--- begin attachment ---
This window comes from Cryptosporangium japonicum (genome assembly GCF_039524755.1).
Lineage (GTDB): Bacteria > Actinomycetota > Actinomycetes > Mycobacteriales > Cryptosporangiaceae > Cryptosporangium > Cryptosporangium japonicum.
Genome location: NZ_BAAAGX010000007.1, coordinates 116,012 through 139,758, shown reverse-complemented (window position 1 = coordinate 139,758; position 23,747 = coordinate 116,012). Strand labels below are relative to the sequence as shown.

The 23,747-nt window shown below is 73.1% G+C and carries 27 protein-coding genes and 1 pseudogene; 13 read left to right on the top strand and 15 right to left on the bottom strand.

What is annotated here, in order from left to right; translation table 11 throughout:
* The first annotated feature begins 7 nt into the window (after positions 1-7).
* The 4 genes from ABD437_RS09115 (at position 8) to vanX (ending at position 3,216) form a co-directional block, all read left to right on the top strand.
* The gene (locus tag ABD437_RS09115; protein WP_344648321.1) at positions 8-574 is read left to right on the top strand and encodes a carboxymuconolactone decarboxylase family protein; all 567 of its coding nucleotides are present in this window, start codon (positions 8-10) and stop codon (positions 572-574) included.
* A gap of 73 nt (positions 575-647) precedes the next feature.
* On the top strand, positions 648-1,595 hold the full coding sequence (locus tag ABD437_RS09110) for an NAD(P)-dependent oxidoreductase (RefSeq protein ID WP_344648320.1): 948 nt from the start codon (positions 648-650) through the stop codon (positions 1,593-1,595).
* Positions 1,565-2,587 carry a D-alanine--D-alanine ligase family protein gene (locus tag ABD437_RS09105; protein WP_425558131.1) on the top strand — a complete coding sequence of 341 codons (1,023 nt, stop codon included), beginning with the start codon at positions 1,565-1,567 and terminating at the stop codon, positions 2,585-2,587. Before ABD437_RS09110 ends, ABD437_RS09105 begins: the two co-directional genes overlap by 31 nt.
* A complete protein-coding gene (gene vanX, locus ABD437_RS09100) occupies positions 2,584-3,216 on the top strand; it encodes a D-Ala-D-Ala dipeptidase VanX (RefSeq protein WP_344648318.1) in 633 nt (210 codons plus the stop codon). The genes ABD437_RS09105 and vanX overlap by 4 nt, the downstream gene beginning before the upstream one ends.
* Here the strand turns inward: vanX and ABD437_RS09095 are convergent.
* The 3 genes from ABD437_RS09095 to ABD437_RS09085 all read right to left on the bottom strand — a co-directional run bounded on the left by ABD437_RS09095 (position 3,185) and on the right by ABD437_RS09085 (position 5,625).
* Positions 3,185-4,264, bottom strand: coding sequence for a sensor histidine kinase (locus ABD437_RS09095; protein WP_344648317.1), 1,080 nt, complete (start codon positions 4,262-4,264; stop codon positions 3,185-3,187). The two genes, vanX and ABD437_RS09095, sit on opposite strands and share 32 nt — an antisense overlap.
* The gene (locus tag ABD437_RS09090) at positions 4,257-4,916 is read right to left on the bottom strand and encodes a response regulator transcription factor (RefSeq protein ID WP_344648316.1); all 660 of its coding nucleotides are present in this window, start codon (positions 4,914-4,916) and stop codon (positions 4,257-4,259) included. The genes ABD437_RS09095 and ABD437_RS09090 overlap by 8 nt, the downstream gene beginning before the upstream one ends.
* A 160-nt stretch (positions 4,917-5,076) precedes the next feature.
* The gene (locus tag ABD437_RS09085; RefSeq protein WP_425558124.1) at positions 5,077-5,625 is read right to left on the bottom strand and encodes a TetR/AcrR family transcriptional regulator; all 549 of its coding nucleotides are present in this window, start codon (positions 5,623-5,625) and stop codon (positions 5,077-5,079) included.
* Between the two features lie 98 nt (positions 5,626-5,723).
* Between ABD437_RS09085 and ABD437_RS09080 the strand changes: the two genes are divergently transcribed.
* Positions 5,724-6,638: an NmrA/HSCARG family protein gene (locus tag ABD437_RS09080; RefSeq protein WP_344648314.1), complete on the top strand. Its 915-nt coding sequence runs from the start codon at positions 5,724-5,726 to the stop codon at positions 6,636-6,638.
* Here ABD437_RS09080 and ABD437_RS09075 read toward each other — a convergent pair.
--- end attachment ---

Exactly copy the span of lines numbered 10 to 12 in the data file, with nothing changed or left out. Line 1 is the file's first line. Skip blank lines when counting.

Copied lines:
* On the top strand, positions 648-1,595 hold the full coding sequence (locus tag ABD437_RS09110) for an NAD(P)-dependent oxidoreductase (RefSeq protein ID WP_344648320.1): 948 nt from the start codon (positions 648-650) through the stop codon (positions 1,593-1,595).
* Positions 1,565-2,587 carry a D-alanine--D-alanine ligase family protein gene (locus tag ABD437_RS09105; protein WP_425558131.1) on the top strand — a complete coding sequence of 341 codons (1,023 nt, stop codon included), beginning with the start codon at positions 1,565-1,567 and terminating at the stop codon, positions 2,585-2,587. Before ABD437_RS09110 ends, ABD437_RS09105 begins: the two co-directional genes overlap by 31 nt.
* A complete protein-coding gene (gene vanX, locus ABD437_RS09100) occupies positions 2,584-3,216 on the top strand; it encodes a D-Ala-D-Ala dipeptidase VanX (RefSeq protein WP_344648318.1) in 633 nt (210 codons plus the stop codon). The genes ABD437_RS09105 and vanX overlap by 4 nt, the downstream gene beginning before the upstream one ends.